Lisanti: You’re a fattist. He’s a big, talented teddy bear! I lay the odds at 5:1 that by the end of the season, Fox is selling a matched set of plush Rosados and Jermaines. (Don’t squeeze the Jermaine, though. The sound that comes out is really creepy. You won’t sleep that night.)



Kang: Somewhere in Europe, there’s a very bright university student writing a very true, but ultimately irrelevant, dissertation about how the end of American culture came when we began manufacturing rebellion. There will be some discussion of co-option, Elvis, Eminem, and the machine’s endless appetite for consuming and converting the visible, taggable symbols of whatever revolution. Colton Dixon, his skunk stripe, his bat-like suits, his Good Charlotte looks, and his completely dumb, boring version of rebellion will hopefully be detailed in a footnote. Something like: “Je déteste cette Colton Dixon et j’espère qu’il se voté loin, mais chez les adolescentes en Amérique prévaudra toujours. Hot Topic ne peut pas être arrêté.”

Lisanti: I’m too lazy to throw that last part into Google Translate. But let’s just assume it says “One singing Jared Leto is already one too many” and move right along.



Kang: In the misogynist/tweenophobic world of Idol, Jessica Sanchez doesn’t stand a chance at the Finals, especially in a year stacked with cute, nonthreatening boys. Her best shot is to knock out five awesome performances, bow out too early, stir up international outrage, and parlay that into a tour of Southeast Asia, including a week of sold-out shows at the Araneta Coliseum in Manila.

So before I start filling this space with angry rants about Jessica Sanchez’s seemingly endless spot in the Bottom Three, I’d like to say that Jessica Sanchez is by FAR the best female voice this season and perhaps the best pubescent singing prodigy they’ve trotted out in years. She’s got somewhere between 10 and 15 more moves than the rest of the contestants — she’s got the strut, the knee-bend-and-growl, the super-high warbly note, and even a smattering of stank. If this were figure skating, she’d be the girl who could land the triple axel before everyone else.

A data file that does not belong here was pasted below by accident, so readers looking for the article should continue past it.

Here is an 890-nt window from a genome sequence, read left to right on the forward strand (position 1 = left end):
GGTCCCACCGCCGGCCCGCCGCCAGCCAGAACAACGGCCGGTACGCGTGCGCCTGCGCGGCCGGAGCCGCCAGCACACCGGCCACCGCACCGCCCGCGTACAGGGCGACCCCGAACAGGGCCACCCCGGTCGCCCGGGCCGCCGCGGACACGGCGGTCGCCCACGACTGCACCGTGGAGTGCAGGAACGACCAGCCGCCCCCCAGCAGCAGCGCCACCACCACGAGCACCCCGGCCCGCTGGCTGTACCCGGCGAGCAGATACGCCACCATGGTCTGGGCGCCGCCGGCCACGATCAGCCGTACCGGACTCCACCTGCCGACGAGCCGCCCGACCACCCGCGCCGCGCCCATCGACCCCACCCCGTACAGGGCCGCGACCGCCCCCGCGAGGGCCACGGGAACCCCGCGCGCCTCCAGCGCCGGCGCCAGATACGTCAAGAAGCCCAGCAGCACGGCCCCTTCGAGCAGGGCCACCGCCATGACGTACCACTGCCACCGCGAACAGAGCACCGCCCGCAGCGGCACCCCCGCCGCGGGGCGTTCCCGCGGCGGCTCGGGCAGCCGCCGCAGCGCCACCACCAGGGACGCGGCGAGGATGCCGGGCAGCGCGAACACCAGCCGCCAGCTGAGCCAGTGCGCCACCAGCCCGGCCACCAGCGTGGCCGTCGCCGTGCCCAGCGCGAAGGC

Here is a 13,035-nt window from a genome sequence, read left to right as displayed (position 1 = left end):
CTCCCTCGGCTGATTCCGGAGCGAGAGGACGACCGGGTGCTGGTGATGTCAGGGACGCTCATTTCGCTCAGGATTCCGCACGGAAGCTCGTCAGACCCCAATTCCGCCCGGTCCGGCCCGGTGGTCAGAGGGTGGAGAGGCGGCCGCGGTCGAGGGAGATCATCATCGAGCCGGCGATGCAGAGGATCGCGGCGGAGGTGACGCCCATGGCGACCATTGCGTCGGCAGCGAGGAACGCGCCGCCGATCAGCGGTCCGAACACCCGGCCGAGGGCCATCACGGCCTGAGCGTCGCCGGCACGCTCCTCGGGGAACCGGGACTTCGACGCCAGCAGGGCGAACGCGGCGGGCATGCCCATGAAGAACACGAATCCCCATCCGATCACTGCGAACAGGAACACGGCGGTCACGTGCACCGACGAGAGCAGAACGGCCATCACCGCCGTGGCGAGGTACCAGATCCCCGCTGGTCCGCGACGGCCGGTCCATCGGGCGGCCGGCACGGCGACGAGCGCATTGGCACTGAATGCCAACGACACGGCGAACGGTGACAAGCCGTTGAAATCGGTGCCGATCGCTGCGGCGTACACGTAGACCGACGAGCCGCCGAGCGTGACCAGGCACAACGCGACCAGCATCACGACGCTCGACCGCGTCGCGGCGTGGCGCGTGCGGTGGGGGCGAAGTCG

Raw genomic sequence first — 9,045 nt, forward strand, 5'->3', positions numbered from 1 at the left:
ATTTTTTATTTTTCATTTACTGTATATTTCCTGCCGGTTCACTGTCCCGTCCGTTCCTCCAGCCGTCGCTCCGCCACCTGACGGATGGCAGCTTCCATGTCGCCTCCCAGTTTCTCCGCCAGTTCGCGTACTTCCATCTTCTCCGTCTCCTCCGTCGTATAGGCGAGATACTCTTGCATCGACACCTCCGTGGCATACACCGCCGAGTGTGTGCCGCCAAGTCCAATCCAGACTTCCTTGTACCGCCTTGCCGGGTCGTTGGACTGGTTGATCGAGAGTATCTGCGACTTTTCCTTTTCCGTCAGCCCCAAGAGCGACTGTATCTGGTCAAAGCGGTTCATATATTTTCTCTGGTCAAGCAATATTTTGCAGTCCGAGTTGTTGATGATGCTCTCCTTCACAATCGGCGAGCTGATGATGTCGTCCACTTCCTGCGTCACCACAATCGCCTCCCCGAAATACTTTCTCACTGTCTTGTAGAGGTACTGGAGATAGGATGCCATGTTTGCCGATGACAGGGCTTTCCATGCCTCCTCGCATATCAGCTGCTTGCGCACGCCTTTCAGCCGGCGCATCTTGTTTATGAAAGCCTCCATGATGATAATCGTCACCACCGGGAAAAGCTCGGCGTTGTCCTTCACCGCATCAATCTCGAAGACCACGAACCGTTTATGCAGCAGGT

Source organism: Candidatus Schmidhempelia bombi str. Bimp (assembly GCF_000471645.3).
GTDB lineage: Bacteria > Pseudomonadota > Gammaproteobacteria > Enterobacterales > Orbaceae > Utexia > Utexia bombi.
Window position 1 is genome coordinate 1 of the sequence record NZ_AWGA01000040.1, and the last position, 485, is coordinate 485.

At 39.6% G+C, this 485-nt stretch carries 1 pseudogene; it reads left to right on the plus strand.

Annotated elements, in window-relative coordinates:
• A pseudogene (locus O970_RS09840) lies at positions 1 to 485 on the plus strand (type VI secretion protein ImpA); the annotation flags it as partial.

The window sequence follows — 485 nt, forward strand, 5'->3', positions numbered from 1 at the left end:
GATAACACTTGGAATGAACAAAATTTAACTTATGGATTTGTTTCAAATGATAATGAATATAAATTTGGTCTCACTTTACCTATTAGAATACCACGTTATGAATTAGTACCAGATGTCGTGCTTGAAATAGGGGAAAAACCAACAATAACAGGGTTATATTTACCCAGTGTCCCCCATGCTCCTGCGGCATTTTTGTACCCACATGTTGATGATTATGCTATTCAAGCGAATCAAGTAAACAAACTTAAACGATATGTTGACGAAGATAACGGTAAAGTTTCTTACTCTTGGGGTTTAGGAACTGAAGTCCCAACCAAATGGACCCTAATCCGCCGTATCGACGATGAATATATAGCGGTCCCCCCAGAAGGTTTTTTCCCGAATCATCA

Lisanti: I’ve been conducting the J-Chez train longer than anyone. I scouted her in the parking lot at the cattle-call round, eavesdropped on the first clipboard-shattering notes she sang at a screening producer while 10,354th in line to sit in the stands at Crazy Dreams Arena for 14 hours, and warned Randy Jackson that “we’ve got a live one coming” before she burst through the double doors of the audition room. Step off on the hyperbolic praise: The record clearly shows I invented Chezmania. Your posing is unseemly. Mariah Chezzy is my girl. But she’s got no chance to win this silly show. Bigger and better, bigger and better. Probably outside of America, but still.



Kang: We saw his first hiccup last week when he mumbled his way through a bad, thoroughly unremarkable, and mostly unknown Robbie Williams song. There’s a chance Heejun knew that the Asian voting bloc and the good will he built up for talking craps about Cowboy Richie would carry him through to the Final 13, allowing him to stash his four or five best songs. But it’s more probable that he just overestimated how much America wanted him to not sing Michael Bolton. So, Heejun, here’s a list of songs that Michael Bolton either sang or covered over his illustrious career. Give each one the full Michael Bolton treatment, because America loves Michael Bolton.